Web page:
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There are two functions' spaces with the same cardinality, but I was asked to find a bijection between them. So, the first space is $\mathbb{R}^\mathbb{R}$ and the second is $(\mathbb{R}^{[0,1)})^{\mathbb{Z}}$. (When $\mathbb{R}$ stands for the reals and $\mathbb{Z}$ for the integers).

I tried separating each functions from $\mathbb{R}^\mathbb{R}$ space to $\mathbb{R}^{[z,z+1)}$ and work from their, but I couldn't find a way to define one value for each function.

I would appreciate your help with this problem.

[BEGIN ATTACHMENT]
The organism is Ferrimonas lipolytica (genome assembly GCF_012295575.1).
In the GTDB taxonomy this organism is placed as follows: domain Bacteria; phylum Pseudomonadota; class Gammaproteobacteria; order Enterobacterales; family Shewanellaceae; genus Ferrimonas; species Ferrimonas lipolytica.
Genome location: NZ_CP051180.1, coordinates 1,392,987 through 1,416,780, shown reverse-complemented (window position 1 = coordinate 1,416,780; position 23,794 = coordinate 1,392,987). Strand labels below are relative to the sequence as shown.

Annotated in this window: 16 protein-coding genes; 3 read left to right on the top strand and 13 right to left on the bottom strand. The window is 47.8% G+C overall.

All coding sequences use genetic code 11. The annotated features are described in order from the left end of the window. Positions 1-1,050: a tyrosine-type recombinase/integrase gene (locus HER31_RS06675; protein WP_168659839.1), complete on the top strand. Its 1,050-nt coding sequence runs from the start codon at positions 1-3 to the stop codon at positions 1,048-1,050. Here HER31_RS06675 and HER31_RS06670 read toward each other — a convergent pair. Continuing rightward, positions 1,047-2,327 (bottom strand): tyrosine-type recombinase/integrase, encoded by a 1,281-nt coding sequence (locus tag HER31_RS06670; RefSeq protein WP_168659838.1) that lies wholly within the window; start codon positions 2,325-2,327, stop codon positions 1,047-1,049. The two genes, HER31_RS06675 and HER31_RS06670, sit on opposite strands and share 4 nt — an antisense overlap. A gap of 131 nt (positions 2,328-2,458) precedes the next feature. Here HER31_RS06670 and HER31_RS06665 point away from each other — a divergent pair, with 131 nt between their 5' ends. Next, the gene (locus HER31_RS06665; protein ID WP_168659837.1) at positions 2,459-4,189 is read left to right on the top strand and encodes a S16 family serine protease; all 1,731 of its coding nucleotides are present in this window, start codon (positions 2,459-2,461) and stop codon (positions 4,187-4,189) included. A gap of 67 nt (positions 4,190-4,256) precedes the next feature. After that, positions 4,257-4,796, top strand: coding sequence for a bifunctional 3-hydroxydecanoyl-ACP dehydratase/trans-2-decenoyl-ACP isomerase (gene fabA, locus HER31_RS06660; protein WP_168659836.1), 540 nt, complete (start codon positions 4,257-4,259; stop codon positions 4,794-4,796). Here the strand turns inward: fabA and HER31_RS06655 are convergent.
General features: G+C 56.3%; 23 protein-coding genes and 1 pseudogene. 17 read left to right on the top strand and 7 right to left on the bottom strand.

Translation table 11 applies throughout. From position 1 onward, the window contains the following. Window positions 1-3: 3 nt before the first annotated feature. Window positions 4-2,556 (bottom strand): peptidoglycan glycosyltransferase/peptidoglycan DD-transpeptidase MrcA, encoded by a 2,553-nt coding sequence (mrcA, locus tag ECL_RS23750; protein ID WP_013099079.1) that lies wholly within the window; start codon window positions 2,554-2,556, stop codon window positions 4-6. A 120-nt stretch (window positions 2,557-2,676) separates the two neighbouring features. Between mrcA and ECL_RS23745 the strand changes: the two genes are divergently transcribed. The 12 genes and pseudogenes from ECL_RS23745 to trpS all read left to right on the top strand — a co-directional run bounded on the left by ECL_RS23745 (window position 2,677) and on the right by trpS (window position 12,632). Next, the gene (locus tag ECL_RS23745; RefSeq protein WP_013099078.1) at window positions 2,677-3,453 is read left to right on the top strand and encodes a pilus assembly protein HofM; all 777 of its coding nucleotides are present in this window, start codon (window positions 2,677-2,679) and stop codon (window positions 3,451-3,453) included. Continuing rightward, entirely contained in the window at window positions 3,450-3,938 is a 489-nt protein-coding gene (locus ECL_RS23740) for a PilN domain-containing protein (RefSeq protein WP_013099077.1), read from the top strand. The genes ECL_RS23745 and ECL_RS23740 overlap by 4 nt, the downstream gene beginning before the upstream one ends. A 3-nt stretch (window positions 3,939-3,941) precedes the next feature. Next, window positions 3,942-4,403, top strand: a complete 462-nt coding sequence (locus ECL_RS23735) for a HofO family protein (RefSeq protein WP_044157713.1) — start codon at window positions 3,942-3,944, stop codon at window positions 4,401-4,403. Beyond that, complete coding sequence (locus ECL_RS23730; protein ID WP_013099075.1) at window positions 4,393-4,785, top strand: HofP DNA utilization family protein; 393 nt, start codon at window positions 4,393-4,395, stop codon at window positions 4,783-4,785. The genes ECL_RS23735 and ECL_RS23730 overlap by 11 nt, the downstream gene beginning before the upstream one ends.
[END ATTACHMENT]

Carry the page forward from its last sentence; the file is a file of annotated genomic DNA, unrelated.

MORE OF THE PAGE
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Hint. Given $f:\mathbb{R}\to\mathbb{R}$, then for any $n\in\mathbb{Z}$, define $f_n:[0,1)\to \mathbb{R}$ as $f_n(x)=f(x+n)$.

On the other hand, given for $n\in\mathbb{Z}$, $f_n:[0,1)\to \mathbb{R}$, then define $f:\mathbb{R}\to\mathbb{R}$ as $f(x)=f_n(x-n)$ for $x\in[n,n+1)$.

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  • $\begingroup$ thanks!!, I havn't fully got it yet, but I hope ill understand it soon! $\endgroup$ – dan Sep 25 '16 at 15:33
  • $\begingroup$ @dan Well, let me know if you need further explanations. $\endgroup$ – Robert Z Sep 25 '16 at 21:57

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